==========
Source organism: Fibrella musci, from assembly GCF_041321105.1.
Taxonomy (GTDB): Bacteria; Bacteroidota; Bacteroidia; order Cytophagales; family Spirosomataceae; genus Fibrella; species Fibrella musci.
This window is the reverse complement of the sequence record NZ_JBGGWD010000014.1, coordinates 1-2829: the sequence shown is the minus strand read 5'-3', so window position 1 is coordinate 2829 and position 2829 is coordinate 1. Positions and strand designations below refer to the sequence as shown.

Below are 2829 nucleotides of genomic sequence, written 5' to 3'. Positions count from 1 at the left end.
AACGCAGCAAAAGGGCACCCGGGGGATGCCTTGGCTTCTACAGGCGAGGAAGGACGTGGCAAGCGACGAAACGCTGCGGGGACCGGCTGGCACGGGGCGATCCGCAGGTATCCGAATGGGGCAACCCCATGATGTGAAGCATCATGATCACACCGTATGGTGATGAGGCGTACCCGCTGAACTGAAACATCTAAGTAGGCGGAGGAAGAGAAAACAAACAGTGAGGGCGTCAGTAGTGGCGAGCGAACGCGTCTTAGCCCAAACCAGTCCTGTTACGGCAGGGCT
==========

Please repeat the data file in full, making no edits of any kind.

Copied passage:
Source organism: Fibrella musci, from assembly GCF_041321105.1.
Taxonomy (GTDB): Bacteria; Bacteroidota; Bacteroidia; order Cytophagales; family Spirosomataceae; genus Fibrella; species Fibrella musci.
This window is the reverse complement of the sequence record NZ_JBGGWD010000014.1, coordinates 1-2829: the sequence shown is the minus strand read 5'-3', so window position 1 is coordinate 2829 and position 2829 is coordinate 1. Positions and strand designations below refer to the sequence as shown.

Below are 2829 nucleotides of genomic sequence, written 5' to 3'. Positions count from 1 at the left end.
AACGCAGCAAAAGGGCACCCGGGGGATGCCTTGGCTTCTACAGGCGAGGAAGGACGTGGCAAGCGACGAAACGCTGCGGGGACCGGCTGGCACGGGGCGATCCGCAGGTATCCGAATGGGGCAACCCCATGATGTGAAGCATCATGATCACACCGTATGGTGATGAGGCGTACCCGCTGAACTGAAACATCTAAGTAGGCGGAGGAAGAGAAAACAAACAGTGAGGGCGTCAGTAGTGGCGAGCGAACGCGTCTTAGCCCAAACCAGTCCTGTTACGGCAGGGCT